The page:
Review of Heartland by John Holland

I purchased John Holland’s poetry book Dry Bones as a gift for my librarian sister-in-law.  I won’t comment on the book because poetry is personal.  I did read it before I gave it to her.  The only regret is that I didn’t buy the book directly from John and ask him to sign it.  After reading Dry Bones I wanted to read more of his work so I purchased Heartland.  

Listening to Johnny Cash sing Nine Inch Nail’s “Hurt” and to Mazzy Star’s “Into Dust” made sense while I started reading John Holland’s Heartland: Four Novellas set in the Australian Outback.  But as I continued to read I think listening to David Bowie or Peter Gabriel singing Heroes made even  more sense.

The environment and animals are uniquely Australian but the human essence of the stories could take place anywhere.

Each story drew me in as though I was a character sharing the same experiences as the main characters.

All the stories could easily be made into a movie or mini series.  And considering John’s background there is a great deal of sage advice mixed into the telling of “Left of the Rising Sun”.  Knowledge that could save someone’s life.

The ebook and paperback are available for Kindle and Amazon Books.

Enjoy!  And Keep Safe!




Review of History Channel’s “Curse of Oak Island”

I haven’t watched much TV over the last twenty years.  Just little snippets of shows on YouTube.  However, in isolation I started watching History Channel’s “Curse of Oak Island”.

Oak Island is part of Nova Scotia and believed to have a buried treasure.  The brothers Rick and Marty Lagina, and Craig Tester along with their crew have been searching for the treasure for several seasons.  I talked to a friend who has watched the reality show for a number of years and said they never find the treasure and that the show just goes on and on.  However, from an archaeological and historical view this is a very important show whether they find the treasure or not.

The treasure they have found, such as a cross, show evidence that that Oak Island has been visited by Europeans for centuries.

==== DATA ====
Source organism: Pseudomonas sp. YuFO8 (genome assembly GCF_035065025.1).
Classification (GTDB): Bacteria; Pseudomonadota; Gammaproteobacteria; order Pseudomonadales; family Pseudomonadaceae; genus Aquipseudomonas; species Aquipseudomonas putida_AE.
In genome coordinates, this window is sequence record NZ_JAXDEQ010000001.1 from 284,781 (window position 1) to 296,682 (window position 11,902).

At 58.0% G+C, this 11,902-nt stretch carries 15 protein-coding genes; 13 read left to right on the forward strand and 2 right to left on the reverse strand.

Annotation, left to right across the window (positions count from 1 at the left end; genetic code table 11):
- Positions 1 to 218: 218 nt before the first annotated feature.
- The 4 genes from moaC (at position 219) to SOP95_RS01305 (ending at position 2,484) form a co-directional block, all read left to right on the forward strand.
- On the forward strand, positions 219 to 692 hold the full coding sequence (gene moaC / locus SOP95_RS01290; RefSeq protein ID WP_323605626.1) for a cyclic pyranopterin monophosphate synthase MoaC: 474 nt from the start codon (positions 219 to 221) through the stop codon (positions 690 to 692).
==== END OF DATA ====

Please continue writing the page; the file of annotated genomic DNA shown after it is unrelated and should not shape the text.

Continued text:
They have worked with experts from around the world to date and geographically place the origin of objects they have found.  From this viewers learn about ancient tools, weapons, and jewellery.

The search so far has used a drone do an overhead scan of Oak Island.  Underground mapping using explosives, and drills to dig down in specific areas to look for the “money” pit.  Copper walls have been used so a specific area could be drained of water and an inflatable wall used to drain a swamp.  All of this is done with permits and when necessary a professional geologist and archaeologist.

There is one aspect to the show that is disturbing.  If the treasure was brought there by Freemasons the crew looking for it should walk gingerly.  The Freemason organisation still exists and they may decide what is theirs is theirs.  Very smart of Rick, Marty, and Craig to build a museum for people to see and discovered artifacts.

Personally I enjoy seeing the respect they show towards the others who have searched for the treasure and their inclusiveness of the people on and around Oak Island.


Review of Cixin Liu’s “The Dark Forest”

I reviewed Cixin Liu’s “The Three Body Problem” awhile ago.  For someone who is not from the East and did not grow up in China I found Cixin Liu’s book refreshing.  His technical knowledge is far beyond mine, he is a computer engineer and more, but he explains the theories in a way most people can grasp.

In his second book of the Remembrance of Earth’s Past trilogy he deals more with philosophy.  The Dark Forest is technical but it suggests philosophies we as Earthlings really need to consider as we go to other planets and try to communicate with the rest of the galaxy.  The major philosophical discovery made by the main character, Lou Ji, is terrifying!

This is a link to a short Interview about and with Cixin Liu (Liu Cixin in Chinese).